I was going to write last night, but I was filled to the gills with delicious food and felt so comfortable wrapped in my dragging blanket, with Tootie Mae, so, as it happened, sleep came ahead of bedtime.
When I awoke from the nap and properly wrapped up the day, I could not find dreamland without trouble. Rather, this old girl was reliving the visit and the past Easters I have known. I wandered, neither here nor there, most of the night.
There was nothing much else to do, but listen to the loud sounds of the chopper-grinding-log-sawing music man and the backup hum of his oscillating fan.
Now, I am still tired, functioning on a low current, about as normal as this dizzy night owl could expect.
Today, we have more yard work facing us. This grass is on the move.
There is no time to save the dandelions for spring cleaning or the mushrooms that may be growing beneath the Locust tree.
Company will be coming to the little blue house at the end of the road. We want to make sure Starla and her husband, Bruce May, can find us after they reach the driveway.
The grass situation is not quite that far out of hand, but fact is, I know most of you with lawns have similar concerns during early spring, especially if you have a large yard to cover.
Last week, my HP Photosmart printer ceased to operate after serving me well for about three years. I was thinking that I saved the previous printer in store. Then, I remembered I donated my old computer, printer and scanner to the Boy Scouts of America in Terre Haute. I would need to buy a new one.
Starla's husband Bruce heard about my loss and promptly ordered his relatively new mother-in-law a new printer/scanner directly from his company of employment, Hewlett Packard. That good man will add it to my HP system tomorrow night. I am grateful -- beyond words.
Truth is, I am excited about the gift, as much as I was back in the day when a happy young girl replaced her mom's old wooden potato masher and long-handled mixing spoon with a fine Dormeyer electric mixer, complete with two shiny beaters and two nice stainless steel mixing bowls.
I was thumbing through a magazine one day back in the early 50s when I came across an opportunity that perked my interest.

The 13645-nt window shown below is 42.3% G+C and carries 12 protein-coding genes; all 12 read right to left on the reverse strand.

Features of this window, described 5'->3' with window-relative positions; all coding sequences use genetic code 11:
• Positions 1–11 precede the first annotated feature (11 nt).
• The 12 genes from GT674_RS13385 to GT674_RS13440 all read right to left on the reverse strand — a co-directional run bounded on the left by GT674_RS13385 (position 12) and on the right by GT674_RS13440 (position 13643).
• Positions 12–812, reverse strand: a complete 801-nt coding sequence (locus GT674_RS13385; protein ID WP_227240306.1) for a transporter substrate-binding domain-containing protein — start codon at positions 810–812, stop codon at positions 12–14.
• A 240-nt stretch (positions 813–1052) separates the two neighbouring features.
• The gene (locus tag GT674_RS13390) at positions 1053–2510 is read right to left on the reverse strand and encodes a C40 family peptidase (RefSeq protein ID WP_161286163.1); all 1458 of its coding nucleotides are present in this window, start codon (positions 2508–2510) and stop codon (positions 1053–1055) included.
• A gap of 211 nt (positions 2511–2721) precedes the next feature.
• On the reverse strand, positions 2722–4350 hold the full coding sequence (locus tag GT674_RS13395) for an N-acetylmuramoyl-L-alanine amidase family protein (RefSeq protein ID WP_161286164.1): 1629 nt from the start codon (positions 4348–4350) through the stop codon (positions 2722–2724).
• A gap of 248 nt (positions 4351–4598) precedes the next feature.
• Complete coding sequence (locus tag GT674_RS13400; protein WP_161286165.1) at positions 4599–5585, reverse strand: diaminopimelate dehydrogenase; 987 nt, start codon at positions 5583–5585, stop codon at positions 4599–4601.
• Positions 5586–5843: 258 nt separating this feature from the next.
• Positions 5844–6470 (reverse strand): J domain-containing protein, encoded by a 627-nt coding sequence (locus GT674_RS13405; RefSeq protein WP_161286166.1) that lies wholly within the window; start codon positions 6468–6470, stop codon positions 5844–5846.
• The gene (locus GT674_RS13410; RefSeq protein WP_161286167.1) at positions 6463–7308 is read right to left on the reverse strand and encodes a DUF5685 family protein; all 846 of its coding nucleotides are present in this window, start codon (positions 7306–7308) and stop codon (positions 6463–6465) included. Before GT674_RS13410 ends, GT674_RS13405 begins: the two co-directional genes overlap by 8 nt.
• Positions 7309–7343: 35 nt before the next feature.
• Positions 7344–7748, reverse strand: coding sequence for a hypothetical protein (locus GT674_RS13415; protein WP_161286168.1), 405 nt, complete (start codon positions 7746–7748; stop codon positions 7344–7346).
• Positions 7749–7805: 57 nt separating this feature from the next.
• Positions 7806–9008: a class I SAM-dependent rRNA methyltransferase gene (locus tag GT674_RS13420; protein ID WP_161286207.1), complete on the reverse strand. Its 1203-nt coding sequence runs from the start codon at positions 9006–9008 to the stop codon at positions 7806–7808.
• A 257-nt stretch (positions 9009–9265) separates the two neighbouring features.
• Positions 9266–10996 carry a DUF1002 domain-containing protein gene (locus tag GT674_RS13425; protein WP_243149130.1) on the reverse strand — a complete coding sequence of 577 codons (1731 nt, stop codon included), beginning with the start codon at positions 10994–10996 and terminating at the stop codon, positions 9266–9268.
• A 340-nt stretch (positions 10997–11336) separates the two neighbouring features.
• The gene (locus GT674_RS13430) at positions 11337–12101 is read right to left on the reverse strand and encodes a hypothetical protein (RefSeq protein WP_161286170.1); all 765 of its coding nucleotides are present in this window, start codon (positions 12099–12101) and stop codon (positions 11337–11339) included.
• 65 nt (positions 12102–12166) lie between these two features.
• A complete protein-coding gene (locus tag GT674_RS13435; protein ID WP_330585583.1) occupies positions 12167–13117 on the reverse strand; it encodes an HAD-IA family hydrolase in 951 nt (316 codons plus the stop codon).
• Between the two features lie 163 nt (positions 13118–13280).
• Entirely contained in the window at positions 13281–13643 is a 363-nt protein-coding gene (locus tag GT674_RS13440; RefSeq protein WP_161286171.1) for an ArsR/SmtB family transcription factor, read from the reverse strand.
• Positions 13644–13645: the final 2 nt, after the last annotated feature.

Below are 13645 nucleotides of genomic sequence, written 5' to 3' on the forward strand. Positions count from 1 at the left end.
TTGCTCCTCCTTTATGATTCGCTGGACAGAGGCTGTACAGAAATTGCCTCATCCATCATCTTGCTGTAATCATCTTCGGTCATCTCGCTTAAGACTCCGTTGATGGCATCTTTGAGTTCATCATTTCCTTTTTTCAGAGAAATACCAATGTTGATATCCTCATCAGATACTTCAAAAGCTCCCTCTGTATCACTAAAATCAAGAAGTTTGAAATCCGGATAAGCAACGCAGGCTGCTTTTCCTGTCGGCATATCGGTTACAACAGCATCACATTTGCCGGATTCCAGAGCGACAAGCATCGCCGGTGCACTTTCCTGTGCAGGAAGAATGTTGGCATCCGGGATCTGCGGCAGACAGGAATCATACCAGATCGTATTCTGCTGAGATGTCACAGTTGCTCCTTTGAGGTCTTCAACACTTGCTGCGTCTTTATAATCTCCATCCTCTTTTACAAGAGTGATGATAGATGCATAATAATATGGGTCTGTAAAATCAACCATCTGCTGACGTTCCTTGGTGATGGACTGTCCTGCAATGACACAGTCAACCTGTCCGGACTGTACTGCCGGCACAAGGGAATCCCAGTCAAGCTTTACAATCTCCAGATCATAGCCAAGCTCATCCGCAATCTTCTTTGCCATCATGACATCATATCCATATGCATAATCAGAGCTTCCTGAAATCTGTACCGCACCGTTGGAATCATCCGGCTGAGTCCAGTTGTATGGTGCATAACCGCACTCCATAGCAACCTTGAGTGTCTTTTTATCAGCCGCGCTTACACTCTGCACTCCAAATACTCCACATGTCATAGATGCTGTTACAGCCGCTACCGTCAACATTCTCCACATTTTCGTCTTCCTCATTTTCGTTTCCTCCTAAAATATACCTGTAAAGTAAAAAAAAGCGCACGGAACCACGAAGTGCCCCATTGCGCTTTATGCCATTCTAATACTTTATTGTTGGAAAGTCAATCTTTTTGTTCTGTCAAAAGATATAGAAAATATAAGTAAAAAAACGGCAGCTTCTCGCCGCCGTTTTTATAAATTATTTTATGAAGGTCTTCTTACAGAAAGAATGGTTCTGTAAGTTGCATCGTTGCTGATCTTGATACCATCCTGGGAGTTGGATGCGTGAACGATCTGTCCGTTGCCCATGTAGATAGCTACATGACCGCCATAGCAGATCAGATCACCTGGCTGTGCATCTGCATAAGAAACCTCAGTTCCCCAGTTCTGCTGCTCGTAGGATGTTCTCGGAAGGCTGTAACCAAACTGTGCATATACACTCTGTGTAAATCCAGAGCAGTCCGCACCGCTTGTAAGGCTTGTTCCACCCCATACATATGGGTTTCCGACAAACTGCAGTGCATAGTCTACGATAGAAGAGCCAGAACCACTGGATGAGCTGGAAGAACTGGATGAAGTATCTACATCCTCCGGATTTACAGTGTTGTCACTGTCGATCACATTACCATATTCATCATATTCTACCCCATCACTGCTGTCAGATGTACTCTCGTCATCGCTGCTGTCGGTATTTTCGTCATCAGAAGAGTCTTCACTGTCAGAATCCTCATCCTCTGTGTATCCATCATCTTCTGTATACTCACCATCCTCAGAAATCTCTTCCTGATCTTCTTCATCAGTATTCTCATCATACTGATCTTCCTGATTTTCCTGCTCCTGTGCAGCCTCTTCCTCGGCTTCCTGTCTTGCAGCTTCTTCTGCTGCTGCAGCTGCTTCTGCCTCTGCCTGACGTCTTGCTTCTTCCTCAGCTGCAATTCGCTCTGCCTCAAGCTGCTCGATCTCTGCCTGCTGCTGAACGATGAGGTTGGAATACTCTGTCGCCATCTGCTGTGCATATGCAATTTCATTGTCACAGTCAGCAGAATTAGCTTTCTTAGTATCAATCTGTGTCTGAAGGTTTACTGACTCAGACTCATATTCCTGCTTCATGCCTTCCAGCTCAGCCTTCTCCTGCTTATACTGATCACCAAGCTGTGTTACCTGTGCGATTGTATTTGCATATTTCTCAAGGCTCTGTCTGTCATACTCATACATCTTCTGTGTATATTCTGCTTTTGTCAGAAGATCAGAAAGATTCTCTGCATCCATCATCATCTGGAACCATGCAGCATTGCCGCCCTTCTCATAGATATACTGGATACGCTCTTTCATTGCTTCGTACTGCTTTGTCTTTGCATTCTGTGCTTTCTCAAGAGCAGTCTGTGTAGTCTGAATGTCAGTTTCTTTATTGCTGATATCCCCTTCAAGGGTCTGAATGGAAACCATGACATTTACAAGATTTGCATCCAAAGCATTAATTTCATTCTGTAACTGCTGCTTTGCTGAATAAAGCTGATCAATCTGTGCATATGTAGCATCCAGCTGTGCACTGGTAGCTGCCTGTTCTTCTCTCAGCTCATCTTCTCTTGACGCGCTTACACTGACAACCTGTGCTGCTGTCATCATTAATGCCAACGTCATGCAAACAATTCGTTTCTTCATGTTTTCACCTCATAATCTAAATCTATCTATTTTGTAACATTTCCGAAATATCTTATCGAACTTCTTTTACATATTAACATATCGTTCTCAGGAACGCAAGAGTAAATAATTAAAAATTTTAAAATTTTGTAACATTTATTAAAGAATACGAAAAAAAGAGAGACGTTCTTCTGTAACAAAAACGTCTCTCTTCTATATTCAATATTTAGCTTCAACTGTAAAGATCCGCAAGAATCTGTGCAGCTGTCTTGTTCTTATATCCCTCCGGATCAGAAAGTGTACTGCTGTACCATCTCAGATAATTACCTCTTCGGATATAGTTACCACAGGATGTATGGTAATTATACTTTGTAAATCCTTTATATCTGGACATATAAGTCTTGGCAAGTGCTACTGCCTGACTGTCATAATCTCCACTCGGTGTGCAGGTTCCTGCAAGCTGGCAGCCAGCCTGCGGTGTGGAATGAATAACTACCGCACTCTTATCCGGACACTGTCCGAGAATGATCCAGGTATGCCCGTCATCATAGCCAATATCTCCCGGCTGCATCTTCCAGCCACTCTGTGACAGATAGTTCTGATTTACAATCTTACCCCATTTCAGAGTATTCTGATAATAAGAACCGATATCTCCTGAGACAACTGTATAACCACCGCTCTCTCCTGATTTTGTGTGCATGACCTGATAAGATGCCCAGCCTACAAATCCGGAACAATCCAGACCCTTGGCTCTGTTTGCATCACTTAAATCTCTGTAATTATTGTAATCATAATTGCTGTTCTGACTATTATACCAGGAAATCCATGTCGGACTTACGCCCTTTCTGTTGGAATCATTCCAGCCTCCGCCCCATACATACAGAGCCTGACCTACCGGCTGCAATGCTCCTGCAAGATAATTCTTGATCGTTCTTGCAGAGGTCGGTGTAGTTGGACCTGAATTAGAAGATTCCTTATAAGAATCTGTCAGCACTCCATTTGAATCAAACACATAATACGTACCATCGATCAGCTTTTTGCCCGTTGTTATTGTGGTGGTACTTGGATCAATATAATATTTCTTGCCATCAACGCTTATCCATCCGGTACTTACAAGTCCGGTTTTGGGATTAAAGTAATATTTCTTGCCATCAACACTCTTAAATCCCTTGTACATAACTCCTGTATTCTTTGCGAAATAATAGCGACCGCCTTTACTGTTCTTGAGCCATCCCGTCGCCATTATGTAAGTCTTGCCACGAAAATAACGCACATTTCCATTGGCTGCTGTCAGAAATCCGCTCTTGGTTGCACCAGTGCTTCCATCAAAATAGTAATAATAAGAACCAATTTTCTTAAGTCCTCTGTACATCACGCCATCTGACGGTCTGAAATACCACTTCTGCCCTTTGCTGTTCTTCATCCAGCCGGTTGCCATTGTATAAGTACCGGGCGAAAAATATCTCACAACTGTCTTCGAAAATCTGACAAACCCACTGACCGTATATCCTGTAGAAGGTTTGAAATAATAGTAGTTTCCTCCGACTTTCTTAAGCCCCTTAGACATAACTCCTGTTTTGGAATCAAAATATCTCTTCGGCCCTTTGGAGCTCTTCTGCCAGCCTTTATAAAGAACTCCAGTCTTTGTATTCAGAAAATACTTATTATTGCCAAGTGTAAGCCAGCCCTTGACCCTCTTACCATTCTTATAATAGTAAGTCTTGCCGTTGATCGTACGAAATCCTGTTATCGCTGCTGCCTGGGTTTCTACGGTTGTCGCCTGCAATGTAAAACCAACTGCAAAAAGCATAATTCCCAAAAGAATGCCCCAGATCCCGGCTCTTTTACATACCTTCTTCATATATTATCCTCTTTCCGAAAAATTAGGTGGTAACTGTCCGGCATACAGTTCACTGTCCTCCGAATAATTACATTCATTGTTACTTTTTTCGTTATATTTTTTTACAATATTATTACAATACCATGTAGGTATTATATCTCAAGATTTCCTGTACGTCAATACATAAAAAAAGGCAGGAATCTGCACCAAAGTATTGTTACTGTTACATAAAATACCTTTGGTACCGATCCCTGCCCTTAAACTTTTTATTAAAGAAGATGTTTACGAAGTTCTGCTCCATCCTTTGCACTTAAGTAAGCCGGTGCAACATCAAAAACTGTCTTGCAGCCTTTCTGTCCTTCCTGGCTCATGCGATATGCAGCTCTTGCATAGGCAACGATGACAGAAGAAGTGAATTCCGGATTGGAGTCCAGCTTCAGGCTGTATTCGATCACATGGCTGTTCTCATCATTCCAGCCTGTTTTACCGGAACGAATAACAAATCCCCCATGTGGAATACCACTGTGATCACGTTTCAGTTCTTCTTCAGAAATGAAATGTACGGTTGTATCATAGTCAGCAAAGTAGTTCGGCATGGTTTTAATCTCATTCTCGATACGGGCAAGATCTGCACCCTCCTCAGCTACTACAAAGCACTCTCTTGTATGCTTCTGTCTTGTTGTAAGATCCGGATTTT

Already in my young life, I considered myself to be a seasoned salesperson.
I had sold Easter bunnies and colored chicks, by the dozen, in front of Selbert Slack's grocery on Main Street and from home during several holiday seasons.
I wove a pot full of potholders with my hand-held loom and hawked them as well.
Hughie Lynch's middle kid peddled and delivered lots of flocks of fresh home-dressed poultry around "Stringtown," and thereabouts, and pitched sales all along the way.
Those seeds that I sold in grade school were a piece of cake to plant into people's hands and heavily lacquered religious pictures that I sold for the benefit of a cause touched several folks, including me.
Surely, I could handle the orders of useful household items the little cards offered and the quality items that were possible to collect as pay. I could select from the high end of a list the company offered at the end of a few good days of sales.
I asked my mom if I could try and receive a verbal thumbs-up.
She thought I was after something for myself. Imagine that!
I have always expected a lot from me, but never for me. My eye was on that white mixer!
I sent for the materials I would need. I was so excited when the kit arrived in the mail. In no time, "Shank's skinny ponies," were on the move.
I headed out up Elm Street to sell, carrying a mental list of prospects and armed with a goal in mind as well.
I would earn a mixer for my mother. I knew just about everyone within walking distance in those days. Most knew the little chatty Lynch girl.
I don't know if the weary shop customers took pity on me or the gapped tooth smile, but it sent their hands toward their pocketbooks when I practiced the sales skills my father taught me. But the fact is, I usually reached my goals, with a full-blown sense of accomplishment felt.
I sent the orders and monies collected from the customers to the company and waited, what seemed like forever, for the sales items and the stand mixer to arrive.
After about six weeks, the postal service delivered the full order and another box that contained the white metal mixer and two shiny, stainless steel bowls.
I asked my mom to help me open my box.
She placed it on the kitchen table, not knowing what her daughter might have chosen.
After she ran the blade of the pairing knife around the box top a couple of times, my helper raised the lid, and we both pushed back the packing paper.
Tears came to my mother's eyes that day. She must have felt much like I did when the call came in from Scottsdale, in the early morning hours -- Bruce ordered the new printer just because.
We sure did enjoy heaping helpings of whipped mashed homegrown potatoes after that and cakes more often.
As for me, I love happy tears.
I earned her a deep fryer with a bonus French Fry cutter and a large capacity electric roaster, before I grew up and decided to gamble on a wild card, Paul Baby and leave the street walking behind.
I got a laugh out of that one!
It is now time for my feet to hit the mower deck. The grass is waving in the wind.
I can be reached by phone at 446-4852 or by e-mail at firstname.lastname@example.org.